Tuesday, April 6, 2010

No, I Didn't Recognize You

If you’ve ever experienced my driving skills from the passenger-seat side of my world, you’ll be glad to know that I’m a person who prefers to walk. My distinctive style of veering, wandering and sometimes just pulling off to one side to ponder life’s little mysteries is much more effective – and less life-threatening – when my feet are working the sidewalk instead of the gas pedals. “Whoopsie,” my most frequent comment when on the move, is not something you want to hear from either a surgeon or from someone operating heavy machinery.

For me,  walking represents the chance to spend even more time in my head, a place best described as a smoking stew of worries, show tunes and occasional snatches of words I’d like to write down, if I don’t forget them in the next 30 seconds. The footage is black and white, the soundtrack is by Cole Porter, and the whole business requires a lot of energy to keep in motion.

With so much to think about, I tend to lose track of where I am, sometimes even of who I am. The reason I walk the same route every day is so I won’t get lost, and if you think that’s a joke, thank you.

So is it any wonder that I don’t notice passersby, even if they are hooting, shouting and hollering my name with gusto? It seems to be profoundly annoying to those who know me, and I’m at a loss for how to respond when they catch up with me in my more conscious moments. A friend’s husband went into a tirade last spring. “I was riding my bike right past you,” he fumed, “I called and waved and you just walked by!”

In a straight line, I wondered? Hope so. But then I noticed that he was indignant, and I was perplexed. Did the occasion call for an apology? There are several hundred files open in my brain at any one time, all of them clicking away on topics ranging from the deadline for the article I’m supposed to be writing instead of taking this walk, to whether the toilet is truly broken or if I’m just not flushing it correctly, as my husband insists. Am I supposed to add one more file, that of how my friend’s husband looks while wearing a bike helmet and whizzing past me? He overestimates the RAM my system is carrying, I must say. I apologized, but I wasn’t sure why, or for what. “I’m sorry I didn’t recognize you,” I said, as sincerely as possible, just barely adding but managing not to, “and do you really believe that the world owes you constant recognition?”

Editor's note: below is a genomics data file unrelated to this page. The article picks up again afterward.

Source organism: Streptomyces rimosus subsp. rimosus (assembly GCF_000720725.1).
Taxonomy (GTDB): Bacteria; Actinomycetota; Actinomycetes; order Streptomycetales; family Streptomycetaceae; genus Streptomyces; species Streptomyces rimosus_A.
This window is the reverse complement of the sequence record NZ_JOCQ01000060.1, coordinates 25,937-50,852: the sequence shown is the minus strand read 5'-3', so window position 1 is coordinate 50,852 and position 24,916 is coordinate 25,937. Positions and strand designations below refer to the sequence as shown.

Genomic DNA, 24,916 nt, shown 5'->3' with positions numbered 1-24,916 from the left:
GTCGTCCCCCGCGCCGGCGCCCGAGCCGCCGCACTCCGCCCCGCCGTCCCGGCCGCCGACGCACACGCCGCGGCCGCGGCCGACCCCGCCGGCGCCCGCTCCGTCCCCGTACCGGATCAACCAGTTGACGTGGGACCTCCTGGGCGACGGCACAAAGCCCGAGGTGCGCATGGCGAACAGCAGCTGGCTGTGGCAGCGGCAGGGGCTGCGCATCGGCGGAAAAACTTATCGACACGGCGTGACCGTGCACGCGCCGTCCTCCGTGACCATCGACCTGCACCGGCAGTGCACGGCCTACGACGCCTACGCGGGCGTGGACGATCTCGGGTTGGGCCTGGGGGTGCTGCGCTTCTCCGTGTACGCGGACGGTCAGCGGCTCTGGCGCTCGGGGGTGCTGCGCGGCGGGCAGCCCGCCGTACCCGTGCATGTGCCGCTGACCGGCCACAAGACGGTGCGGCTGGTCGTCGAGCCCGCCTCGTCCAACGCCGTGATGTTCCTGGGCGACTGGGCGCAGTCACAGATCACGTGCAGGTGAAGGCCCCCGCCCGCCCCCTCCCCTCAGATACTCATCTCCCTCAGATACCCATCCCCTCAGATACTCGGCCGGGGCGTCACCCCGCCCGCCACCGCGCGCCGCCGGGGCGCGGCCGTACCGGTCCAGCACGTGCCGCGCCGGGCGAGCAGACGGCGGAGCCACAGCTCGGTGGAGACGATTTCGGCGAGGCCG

I was so spooked by his wrath that I began to wave frantically at the slightest provocation, even if the honk turned out to be a stern warning to a sex-crazed squirrel or a heads-up that I’d drifted into oncoming traffic. I added a big, toothy and insincere smile for a bit of extra business. But even this attempt proved unsuccessful. A woman I’d worked with briefly looked me up at a colleague happy hour, clearly miffed. “I was at the stoplight and waved and honked,” she began, “and you waved back but I could tell You Didn’t Even Know Who I Was!” This time, I apologized for insincere waving, agreeing that her countenance deserved 100% acknowledgment at all times. I swore to remain on 24-hour alert for her visage in the future.

When I got home, I began to wonder, was it my fault? Since my life credo has become, “Everything is My Fault,” I guess so. But then, last Friday, I was in the car with my husband (he was driving, smart fellow) and we were exiting a parking garage. He began to veer about to a degree that even I noticed, barking, “They’ve painted the exit signs wrong, it’s badly designed, and now I can’t get out.” I was amazed. I am often stuck in parking garages, baffled by the exit signs, but I take this situation as a sign of my impending dementia. I sometimes pull over to an open space and wonder when I should stick the vacuum tube on the tail pipe and start inhaling, so my daughters don’t end up having to change my diapers. I’ve often contemplated suicide while stuck in parking garages, which is just one more reason that no one should ever give me a handgun license. But here he was, blaming the garage architect and feeling clever when he finally escaped. I’ll bet he recognizes everyone when he takes a walk, too.

I, in the meantime, am considering an invention that will prevent me from further harangues. Perhaps I’ve been going about this all wrong. My acquaintances seek recognition, but what I really need is anonymity. Perhaps a simple ski mask, matched smartly with my sneakers, would disguise me enough so that no one knows it’s me in the first place, and never bothers to get my attention. Even with a hot summer looming ahead, I really think I’m on to something. So if you see someone walking on Minnehaha Parkway this July, wearing a ski mask, whatever you do, DON’T WAVE.

No comments:

Post a Comment